Photo by Matilda Wormwood/Pexels
By Dr. Daneen Skube
Q: I work hard to stay up-to-date on my industry and global news. The problem is the more news I read, the more I worry. As a mental health expert, how do you advise clients on how to stay informed without being overwhelmed? How do you suggest clients screen news sources to tell the salient from the sensational?
A: I advise clients to realize standard news sources know scary headlines create attention. News outlets have learned consumers believe what they don’t know will hurt them. Wise news seekers have to read headlines to evaluate whether what they’re reading is truly and statistically a threat.
I recommend you access a broad range of news viewpoints. Pay attention to sources that aren’t American. If you always watch Fox news, tune into CNN. If you always watch CNN, listen to Fox news sometimes. If we only read or listen to people that agree with us, our viewpoints become narrow and rigid.
If you subscribe to systems that collate news, ask questions of what you’re reading. At present, collating news sources could have you worrying you’re doomed to: 1) catch monkey pox, 2) starve from inflation 3) be stung by murderous hornets 4) die in a fiery nuclear confrontation with Russia.
Obviously any of these frightening scenarios could happen. The question is, given what you know, are these problems likely?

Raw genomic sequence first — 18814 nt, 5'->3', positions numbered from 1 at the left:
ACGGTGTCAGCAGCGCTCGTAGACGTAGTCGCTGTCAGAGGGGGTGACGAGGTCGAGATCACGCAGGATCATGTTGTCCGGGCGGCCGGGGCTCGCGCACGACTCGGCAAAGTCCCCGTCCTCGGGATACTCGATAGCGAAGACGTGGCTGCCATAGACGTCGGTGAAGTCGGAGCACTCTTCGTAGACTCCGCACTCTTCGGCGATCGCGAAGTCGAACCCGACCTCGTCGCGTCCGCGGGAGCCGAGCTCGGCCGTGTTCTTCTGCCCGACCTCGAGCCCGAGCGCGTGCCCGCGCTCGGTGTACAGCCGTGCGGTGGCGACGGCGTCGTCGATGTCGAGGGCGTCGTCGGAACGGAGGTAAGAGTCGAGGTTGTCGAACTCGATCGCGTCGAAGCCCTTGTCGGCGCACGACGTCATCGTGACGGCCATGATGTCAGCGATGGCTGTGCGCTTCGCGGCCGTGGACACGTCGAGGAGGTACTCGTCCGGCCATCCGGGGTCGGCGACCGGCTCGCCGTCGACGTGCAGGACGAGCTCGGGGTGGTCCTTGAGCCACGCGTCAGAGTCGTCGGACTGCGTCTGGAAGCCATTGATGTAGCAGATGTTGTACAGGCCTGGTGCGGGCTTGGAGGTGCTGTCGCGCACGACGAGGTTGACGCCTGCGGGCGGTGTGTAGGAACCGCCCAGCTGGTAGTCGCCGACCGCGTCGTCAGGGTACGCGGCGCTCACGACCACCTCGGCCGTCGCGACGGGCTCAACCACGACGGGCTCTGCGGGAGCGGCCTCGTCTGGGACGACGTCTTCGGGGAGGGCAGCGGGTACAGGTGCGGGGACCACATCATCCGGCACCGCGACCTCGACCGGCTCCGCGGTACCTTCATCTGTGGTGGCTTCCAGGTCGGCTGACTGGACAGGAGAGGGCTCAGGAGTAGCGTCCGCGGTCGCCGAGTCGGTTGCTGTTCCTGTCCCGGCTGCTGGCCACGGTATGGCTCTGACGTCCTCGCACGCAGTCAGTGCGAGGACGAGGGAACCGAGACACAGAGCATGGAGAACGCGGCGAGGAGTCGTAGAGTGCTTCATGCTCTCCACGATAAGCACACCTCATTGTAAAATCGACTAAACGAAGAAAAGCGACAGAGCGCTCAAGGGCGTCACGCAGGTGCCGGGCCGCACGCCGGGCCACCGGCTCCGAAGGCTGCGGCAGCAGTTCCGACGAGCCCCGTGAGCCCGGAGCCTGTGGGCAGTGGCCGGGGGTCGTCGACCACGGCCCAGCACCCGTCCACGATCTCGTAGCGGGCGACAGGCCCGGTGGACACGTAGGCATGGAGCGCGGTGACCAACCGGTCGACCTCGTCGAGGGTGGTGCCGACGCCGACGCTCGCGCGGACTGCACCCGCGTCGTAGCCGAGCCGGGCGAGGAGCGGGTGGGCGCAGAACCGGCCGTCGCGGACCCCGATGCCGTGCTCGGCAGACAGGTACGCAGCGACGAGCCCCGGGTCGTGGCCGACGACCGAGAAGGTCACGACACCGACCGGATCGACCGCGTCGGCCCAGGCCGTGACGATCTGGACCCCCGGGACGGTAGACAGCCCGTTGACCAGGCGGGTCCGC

Even Doomsday Preppers only prepare for the likely problems, and don’t spend time or money on improbable scenarios.
If you evaluate a frightening headline as likely, like goods and credit costing more, take action. Pay down revolving credit, build up savings, and look for ways to cut costs. Taking steps to put ourselves in a better position to cope with risk is comforting and practical.
If you find yourself obsessing about possibilities you can’t control (like monkey pox) explore science and medical studies. Don’t just gather information from the news. Instead, evaluate your real risk by seeking out scientific and medical experts. Then do everything you can to prepare.
The upside of our interconnected world is we can stay informed about everything everywhere. The downside of our interconnected world is we have to become skilled consumers of data, winnowing out the true and useful from the sensational.
As you become a savvy consumer of news, you’ll learn how to only attend to the news you can use and not the news that would use you to fan the flames of fear!
The last word(s)
Q: Between the pandemic, a bout of unemployment, and now economic challenges on how far my paycheck doesn’t go, I feel like every day brings more suffering. Is there a way to cope with these issues while still maintaining my effectiveness?
A: Yes, as the Dalai Lama, has observed, “Pain can change you, but that doesn’t mean it has to be a bad change. Take that pain and turn it into wisdom.” Use your challenges as opportunities to expand your work and life toolkit.
Daneen Skube, Ph.D., executive coach, trainer, therapist and speaker, also appears as the FOX Channel’s “Workplace Guru” each Monday morning. She’s the author of “Interpersonal Edge: Breakthrough Tools for Talking to Anyone, Anywhere, About Anything” (Hay House, 2006). You can contact Dr. Skube at www.interpersonaledge.com or 1420 NW Gilman Blvd., #2845, Issaquah, WA 98027. Sorry, no personal replies.